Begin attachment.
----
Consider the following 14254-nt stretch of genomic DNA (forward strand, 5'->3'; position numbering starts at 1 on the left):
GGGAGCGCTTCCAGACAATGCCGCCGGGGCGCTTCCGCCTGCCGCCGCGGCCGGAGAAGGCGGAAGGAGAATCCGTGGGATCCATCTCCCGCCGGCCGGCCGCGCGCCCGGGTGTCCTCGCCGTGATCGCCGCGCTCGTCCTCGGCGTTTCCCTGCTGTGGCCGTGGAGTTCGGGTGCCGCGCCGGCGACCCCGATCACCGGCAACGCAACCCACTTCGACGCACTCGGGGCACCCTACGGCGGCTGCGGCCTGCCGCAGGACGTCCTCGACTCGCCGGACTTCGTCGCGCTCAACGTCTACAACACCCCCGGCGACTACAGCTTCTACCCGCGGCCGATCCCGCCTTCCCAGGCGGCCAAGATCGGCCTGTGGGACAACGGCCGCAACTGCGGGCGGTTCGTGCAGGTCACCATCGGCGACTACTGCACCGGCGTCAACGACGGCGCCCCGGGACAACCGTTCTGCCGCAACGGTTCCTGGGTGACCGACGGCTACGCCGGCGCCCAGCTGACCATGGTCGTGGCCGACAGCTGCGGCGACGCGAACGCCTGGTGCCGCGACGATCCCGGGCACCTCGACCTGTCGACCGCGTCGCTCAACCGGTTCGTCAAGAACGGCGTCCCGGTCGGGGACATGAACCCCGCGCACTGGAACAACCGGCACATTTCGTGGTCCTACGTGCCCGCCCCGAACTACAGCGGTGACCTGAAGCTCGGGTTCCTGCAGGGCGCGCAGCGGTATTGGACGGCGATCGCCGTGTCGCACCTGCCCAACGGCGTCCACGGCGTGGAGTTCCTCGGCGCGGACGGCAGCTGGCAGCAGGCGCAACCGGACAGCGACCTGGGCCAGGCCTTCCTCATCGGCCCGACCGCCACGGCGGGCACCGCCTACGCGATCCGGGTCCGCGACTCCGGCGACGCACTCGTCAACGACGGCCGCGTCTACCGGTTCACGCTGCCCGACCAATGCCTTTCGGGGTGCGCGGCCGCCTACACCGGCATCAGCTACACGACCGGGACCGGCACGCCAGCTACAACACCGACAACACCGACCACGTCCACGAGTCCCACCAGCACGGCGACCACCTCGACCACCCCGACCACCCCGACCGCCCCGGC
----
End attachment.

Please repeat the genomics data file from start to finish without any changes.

Consider the following 14254-nt stretch of genomic DNA (forward strand, 5'->3'; position numbering starts at 1 on the left):
GGGAGCGCTTCCAGACAATGCCGCCGGGGCGCTTCCGCCTGCCGCCGCGGCCGGAGAAGGCGGAAGGAGAATCCGTGGGATCCATCTCCCGCCGGCCGGCCGCGCGCCCGGGTGTCCTCGCCGTGATCGCCGCGCTCGTCCTCGGCGTTTCCCTGCTGTGGCCGTGGAGTTCGGGTGCCGCGCCGGCGACCCCGATCACCGGCAACGCAACCCACTTCGACGCACTCGGGGCACCCTACGGCGGCTGCGGCCTGCCGCAGGACGTCCTCGACTCGCCGGACTTCGTCGCGCTCAACGTCTACAACACCCCCGGCGACTACAGCTTCTACCCGCGGCCGATCCCGCCTTCCCAGGCGGCCAAGATCGGCCTGTGGGACAACGGCCGCAACTGCGGGCGGTTCGTGCAGGTCACCATCGGCGACTACTGCACCGGCGTCAACGACGGCGCCCCGGGACAACCGTTCTGCCGCAACGGTTCCTGGGTGACCGACGGCTACGCCGGCGCCCAGCTGACCATGGTCGTGGCCGACAGCTGCGGCGACGCGAACGCCTGGTGCCGCGACGATCCCGGGCACCTCGACCTGTCGACCGCGTCGCTCAACCGGTTCGTCAAGAACGGCGTCCCGGTCGGGGACATGAACCCCGCGCACTGGAACAACCGGCACATTTCGTGGTCCTACGTGCCCGCCCCGAACTACAGCGGTGACCTGAAGCTCGGGTTCCTGCAGGGCGCGCAGCGGTATTGGACGGCGATCGCCGTGTCGCACCTGCCCAACGGCGTCCACGGCGTGGAGTTCCTCGGCGCGGACGGCAGCTGGCAGCAGGCGCAACCGGACAGCGACCTGGGCCAGGCCTTCCTCATCGGCCCGACCGCCACGGCGGGCACCGCCTACGCGATCCGGGTCCGCGACTCCGGCGACGCACTCGTCAACGACGGCCGCGTCTACCGGTTCACGCTGCCCGACCAATGCCTTTCGGGGTGCGCGGCCGCCTACACCGGCATCAGCTACACGACCGGGACCGGCACGCCAGCTACAACACCGACAACACCGACCACGTCCACGAGTCCCACCAGCACGGCGACCACCTCGACCACCCCGACCACCCCGACCGCCCCGGC